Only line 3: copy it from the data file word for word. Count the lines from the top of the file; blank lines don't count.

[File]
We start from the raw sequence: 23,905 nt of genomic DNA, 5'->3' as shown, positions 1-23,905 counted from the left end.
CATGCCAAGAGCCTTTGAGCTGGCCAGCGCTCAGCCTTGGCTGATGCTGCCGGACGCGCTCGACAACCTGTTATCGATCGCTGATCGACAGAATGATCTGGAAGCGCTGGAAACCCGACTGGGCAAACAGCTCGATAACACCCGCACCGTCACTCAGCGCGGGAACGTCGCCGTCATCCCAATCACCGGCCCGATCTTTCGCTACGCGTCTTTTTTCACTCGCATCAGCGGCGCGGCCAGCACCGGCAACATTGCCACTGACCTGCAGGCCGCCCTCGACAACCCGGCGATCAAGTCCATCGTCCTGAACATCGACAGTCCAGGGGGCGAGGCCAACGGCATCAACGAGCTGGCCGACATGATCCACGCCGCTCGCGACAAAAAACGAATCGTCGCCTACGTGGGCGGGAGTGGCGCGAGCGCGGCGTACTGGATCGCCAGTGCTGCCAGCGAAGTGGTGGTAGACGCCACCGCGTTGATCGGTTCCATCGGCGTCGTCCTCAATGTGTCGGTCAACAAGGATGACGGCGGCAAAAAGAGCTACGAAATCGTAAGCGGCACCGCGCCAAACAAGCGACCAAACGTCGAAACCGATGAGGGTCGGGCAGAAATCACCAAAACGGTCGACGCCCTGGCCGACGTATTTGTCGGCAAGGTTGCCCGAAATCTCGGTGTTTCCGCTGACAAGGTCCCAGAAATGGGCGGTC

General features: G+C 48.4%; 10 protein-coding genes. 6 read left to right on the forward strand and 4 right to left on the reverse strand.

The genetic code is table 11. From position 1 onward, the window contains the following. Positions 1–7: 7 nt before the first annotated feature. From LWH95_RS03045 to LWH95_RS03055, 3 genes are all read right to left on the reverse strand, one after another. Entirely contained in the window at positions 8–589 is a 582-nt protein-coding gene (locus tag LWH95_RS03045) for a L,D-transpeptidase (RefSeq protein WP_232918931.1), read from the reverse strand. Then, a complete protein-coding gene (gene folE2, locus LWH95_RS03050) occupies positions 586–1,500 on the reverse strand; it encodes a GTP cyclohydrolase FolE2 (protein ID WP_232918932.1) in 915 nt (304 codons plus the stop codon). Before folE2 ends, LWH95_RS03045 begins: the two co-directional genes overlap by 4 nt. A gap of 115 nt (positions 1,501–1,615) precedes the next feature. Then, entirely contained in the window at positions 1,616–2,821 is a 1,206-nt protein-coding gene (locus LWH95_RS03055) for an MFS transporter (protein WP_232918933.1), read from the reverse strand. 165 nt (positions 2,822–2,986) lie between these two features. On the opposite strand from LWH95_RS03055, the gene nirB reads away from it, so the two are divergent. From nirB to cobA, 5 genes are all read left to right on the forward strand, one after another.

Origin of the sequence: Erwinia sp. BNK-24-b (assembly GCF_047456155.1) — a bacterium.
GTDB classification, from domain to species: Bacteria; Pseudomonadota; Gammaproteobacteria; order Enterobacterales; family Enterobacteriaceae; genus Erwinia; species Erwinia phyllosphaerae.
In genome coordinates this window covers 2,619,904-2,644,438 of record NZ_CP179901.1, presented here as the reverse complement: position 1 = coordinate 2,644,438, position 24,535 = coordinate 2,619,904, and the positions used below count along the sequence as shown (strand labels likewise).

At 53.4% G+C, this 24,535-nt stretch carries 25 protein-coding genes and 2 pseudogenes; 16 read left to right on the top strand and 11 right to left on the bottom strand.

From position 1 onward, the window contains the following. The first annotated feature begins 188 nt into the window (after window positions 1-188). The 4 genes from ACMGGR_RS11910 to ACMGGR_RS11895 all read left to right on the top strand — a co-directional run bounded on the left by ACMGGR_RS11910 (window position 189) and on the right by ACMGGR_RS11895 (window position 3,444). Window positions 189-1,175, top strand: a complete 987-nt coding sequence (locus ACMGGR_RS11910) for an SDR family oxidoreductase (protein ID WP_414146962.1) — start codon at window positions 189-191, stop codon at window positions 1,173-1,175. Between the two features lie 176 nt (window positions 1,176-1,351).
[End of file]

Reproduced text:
General features: G+C 48.4%; 10 protein-coding genes. 6 read left to right on the forward strand and 4 right to left on the reverse strand.